No Win 11 for me for a while I think (for personal use anyway)
Sorry for the length, I was basically researching while typing, and got carried away :-)
When I first started reading about 11, nothing seemed to be a useful upgrade from 10 for my use case, and some things seemed a step backwards.
I'm mostly a gamer on my personal PC (alongside web, general productivity etc), and that's been my main driving reason to stick with Windows, and despite MS pushing Windows 11 for gamers in adverts, benchmarks have shown it's actually slower than Windows 10 most of the time (more things running in the background I'd guess, but this might improve over time).
In general, I just really don't like the way MS is moving Windows, so I suspect Windows 10 may be my last version for home use, at least as a main OS.
I'm thinking of going back to dual-boot, likely Mint as main OS, Win 10 as secondary, and only use Windows when I need to. I might update 10 to 11 when 10 becomes EoL, just for security patching etc.
For productivity, I've been using Open/Libra Office for years, almost all my own notes and documents are in .txt files anyway. So that's fine, and I've regularly used Firefox, Brave and other browsers, so no issues there either. I also have Linux on a NAS, and Pi-Hole etc. So not like I'm new to Linux.
So that just leaves gaming. Probably 95% of my recent games are in Steam, and while only some are native Linux, most others show as compatible with Proton (Steams custom Wine implementation).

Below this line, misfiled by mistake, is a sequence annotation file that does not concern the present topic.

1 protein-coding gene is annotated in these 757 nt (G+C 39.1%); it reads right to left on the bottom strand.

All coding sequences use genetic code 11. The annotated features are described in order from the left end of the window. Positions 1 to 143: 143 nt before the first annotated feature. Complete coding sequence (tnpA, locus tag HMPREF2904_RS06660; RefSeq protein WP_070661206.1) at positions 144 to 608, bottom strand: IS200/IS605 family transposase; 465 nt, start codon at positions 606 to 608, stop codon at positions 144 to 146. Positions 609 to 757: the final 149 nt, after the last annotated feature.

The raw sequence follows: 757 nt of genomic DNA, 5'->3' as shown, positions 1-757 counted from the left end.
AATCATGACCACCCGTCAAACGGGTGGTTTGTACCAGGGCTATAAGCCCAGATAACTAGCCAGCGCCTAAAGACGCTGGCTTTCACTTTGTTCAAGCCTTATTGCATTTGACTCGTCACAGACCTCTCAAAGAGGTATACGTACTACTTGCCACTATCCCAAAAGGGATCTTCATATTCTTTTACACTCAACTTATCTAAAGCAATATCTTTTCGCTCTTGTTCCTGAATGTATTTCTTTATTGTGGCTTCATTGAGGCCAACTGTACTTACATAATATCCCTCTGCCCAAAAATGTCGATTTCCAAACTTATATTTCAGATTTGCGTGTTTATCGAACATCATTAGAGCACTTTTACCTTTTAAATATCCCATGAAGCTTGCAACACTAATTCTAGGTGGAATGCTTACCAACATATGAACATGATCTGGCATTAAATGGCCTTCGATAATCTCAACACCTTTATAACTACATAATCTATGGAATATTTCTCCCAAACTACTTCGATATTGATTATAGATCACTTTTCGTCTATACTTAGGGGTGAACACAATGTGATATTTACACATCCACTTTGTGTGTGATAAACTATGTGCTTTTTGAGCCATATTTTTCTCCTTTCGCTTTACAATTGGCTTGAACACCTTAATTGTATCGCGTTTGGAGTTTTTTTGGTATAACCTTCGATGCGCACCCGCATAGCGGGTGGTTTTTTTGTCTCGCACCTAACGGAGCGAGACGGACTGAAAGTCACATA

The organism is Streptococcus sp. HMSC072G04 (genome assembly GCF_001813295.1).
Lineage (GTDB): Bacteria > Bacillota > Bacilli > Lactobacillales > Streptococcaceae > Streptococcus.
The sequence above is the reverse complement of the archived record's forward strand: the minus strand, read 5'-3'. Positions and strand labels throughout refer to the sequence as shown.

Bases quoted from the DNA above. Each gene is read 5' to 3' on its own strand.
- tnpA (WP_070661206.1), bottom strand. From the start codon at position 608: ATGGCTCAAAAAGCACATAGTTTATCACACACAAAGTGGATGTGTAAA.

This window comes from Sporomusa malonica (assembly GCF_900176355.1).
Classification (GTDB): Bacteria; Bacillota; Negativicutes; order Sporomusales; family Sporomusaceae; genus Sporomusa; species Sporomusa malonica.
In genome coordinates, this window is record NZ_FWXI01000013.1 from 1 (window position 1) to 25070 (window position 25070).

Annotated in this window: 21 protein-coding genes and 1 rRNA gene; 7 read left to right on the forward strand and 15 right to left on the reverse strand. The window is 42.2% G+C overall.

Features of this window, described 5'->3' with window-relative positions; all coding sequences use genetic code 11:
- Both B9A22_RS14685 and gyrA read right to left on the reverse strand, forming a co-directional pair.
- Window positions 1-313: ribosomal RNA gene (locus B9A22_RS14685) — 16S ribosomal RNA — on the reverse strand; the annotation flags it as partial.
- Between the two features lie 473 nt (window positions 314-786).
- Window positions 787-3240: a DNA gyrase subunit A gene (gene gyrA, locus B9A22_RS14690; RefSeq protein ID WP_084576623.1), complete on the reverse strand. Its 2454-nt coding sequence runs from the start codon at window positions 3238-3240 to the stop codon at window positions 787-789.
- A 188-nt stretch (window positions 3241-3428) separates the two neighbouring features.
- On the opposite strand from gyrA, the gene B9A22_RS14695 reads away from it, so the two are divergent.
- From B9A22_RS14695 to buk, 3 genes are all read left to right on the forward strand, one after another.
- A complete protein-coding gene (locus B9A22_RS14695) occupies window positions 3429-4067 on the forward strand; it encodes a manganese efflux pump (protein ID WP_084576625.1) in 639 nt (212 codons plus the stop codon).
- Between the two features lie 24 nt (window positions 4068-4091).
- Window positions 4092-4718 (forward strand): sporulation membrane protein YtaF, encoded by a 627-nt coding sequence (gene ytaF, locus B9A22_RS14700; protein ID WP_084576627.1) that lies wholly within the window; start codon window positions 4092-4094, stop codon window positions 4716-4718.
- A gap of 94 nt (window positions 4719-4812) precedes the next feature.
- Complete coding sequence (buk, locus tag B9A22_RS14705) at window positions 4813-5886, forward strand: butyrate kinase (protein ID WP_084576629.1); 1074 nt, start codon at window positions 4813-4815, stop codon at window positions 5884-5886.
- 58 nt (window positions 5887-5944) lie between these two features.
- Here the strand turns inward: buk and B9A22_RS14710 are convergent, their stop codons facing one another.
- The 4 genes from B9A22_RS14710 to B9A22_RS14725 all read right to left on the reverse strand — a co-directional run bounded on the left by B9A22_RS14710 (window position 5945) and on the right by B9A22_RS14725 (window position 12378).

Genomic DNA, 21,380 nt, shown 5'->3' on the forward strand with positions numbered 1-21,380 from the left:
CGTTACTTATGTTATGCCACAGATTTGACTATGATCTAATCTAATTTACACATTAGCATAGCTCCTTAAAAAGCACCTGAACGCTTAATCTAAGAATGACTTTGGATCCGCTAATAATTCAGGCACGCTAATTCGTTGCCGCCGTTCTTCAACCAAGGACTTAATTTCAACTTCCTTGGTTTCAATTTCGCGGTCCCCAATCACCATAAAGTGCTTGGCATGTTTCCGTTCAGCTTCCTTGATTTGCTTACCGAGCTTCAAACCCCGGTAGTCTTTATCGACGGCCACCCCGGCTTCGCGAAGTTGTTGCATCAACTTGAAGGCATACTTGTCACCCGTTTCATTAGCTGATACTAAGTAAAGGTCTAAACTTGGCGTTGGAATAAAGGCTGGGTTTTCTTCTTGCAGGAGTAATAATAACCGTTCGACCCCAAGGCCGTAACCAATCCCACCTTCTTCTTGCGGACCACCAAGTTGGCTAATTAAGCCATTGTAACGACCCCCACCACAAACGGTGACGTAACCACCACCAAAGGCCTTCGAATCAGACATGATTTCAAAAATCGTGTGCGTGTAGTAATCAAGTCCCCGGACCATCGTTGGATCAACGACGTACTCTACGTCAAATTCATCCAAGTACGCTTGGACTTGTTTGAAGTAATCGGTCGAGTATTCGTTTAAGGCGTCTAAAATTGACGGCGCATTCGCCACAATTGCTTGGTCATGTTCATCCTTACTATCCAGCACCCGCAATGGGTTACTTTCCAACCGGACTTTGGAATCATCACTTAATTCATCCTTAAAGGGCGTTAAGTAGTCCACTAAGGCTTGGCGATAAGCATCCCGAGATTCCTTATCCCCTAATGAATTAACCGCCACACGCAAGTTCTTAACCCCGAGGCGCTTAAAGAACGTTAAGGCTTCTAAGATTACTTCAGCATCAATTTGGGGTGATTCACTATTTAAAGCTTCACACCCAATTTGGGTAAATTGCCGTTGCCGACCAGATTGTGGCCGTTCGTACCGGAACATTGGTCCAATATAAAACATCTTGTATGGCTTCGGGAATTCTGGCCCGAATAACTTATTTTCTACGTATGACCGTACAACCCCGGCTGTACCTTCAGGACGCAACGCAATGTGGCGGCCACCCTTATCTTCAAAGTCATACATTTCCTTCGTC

A not so quick look on protondb.com, and currently the top 100 games on Steam show as 80% Gold++ Linux compatible (or native). Only 10% don't work at all.
Interestingly, most of the failed games seem to be multiplayer focused, PUBG etc. Most likely DRM/anti-cheat not working under Proton.
I have no interest in multiplayer games, so a switch to Single player games and the top 100 now shows 92% Gold++ compatible with Linux (or native). Only 1 game actually failed to work, with 3 not being rated yet.
For the top 1000 single player games, 59% are native Linux! I'm guessing lots of these will be smaller indie titles in there, as they are often cross platform.
This is actually way better than I expected! A huge shift since I last checked Linux gaming compatibility about a year or two ago.
Seems a tool called Lutris can also be used to get many Ubisoft, Origin (EA) and Epic games to work as well. I have a few games there, but non I play regularly.
I might be having a busy weekend!